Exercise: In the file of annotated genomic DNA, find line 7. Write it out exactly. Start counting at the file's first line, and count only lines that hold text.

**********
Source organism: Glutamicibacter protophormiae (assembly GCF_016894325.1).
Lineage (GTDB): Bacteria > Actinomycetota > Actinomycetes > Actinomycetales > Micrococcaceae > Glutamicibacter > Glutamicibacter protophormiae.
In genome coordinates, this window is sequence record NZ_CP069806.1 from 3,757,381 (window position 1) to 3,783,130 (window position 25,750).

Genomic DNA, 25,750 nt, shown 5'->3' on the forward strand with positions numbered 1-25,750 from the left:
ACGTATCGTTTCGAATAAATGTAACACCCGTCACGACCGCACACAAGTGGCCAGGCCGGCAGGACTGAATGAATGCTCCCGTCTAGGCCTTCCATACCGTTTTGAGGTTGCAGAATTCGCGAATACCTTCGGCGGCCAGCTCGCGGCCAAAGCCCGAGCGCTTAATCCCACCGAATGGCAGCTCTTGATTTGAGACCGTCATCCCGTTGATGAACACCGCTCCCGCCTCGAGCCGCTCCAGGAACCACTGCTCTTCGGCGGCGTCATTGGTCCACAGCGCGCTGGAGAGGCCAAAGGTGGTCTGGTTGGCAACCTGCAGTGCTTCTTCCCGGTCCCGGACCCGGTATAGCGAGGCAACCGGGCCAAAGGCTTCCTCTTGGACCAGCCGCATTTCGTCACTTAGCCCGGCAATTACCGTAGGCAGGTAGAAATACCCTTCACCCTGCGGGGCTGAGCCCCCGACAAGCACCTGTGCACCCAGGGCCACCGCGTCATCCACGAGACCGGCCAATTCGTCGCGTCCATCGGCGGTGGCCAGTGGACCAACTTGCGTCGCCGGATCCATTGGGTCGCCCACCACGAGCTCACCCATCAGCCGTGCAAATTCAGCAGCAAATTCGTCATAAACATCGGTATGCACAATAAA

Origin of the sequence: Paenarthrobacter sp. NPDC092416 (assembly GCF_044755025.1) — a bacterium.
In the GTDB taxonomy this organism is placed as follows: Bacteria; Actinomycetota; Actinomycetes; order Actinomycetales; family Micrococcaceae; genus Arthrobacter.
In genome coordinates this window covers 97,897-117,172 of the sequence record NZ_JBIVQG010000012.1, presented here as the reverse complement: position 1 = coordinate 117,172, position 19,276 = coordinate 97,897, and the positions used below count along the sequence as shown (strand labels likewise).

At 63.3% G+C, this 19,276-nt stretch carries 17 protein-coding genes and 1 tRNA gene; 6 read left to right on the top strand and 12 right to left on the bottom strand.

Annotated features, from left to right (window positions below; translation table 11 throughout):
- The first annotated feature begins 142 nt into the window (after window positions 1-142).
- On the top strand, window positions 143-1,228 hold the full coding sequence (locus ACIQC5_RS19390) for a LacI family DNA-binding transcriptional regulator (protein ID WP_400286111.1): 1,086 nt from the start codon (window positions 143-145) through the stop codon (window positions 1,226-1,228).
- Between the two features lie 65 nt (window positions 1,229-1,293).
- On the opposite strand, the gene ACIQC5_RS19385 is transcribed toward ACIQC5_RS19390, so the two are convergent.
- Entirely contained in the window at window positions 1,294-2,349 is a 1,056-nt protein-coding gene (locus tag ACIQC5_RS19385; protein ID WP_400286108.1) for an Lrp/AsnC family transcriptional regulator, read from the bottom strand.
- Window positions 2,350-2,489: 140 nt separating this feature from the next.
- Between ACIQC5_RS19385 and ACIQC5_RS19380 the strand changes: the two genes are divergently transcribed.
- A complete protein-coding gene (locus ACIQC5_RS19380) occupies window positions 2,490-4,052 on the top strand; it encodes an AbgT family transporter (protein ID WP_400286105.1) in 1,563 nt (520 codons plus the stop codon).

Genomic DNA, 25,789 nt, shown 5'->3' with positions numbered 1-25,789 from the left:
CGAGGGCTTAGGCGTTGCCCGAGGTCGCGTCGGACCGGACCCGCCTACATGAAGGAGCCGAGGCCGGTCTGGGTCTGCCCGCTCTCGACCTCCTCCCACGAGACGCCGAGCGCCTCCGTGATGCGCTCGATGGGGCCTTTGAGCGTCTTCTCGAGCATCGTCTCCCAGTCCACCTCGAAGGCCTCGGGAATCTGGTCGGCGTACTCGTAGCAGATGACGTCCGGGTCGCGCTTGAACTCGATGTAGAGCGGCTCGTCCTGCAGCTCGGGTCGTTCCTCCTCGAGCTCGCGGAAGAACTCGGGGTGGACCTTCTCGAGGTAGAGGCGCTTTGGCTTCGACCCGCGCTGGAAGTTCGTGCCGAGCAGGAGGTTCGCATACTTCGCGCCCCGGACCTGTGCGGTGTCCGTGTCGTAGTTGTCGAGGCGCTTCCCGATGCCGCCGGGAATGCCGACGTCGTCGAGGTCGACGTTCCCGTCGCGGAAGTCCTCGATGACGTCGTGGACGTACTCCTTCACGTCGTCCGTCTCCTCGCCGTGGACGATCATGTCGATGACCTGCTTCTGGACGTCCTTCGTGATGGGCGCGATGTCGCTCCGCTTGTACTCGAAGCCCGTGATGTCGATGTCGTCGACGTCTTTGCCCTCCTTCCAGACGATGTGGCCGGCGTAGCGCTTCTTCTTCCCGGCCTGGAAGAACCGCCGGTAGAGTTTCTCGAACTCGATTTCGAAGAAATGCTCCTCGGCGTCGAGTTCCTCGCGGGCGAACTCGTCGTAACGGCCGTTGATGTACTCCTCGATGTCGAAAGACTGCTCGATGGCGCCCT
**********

In the GTDB taxonomy this organism is placed as follows: Bacteria; Actinomycetota; Actinomycetes; order Actinomycetales; family Micrococcaceae; genus Arthrobacter.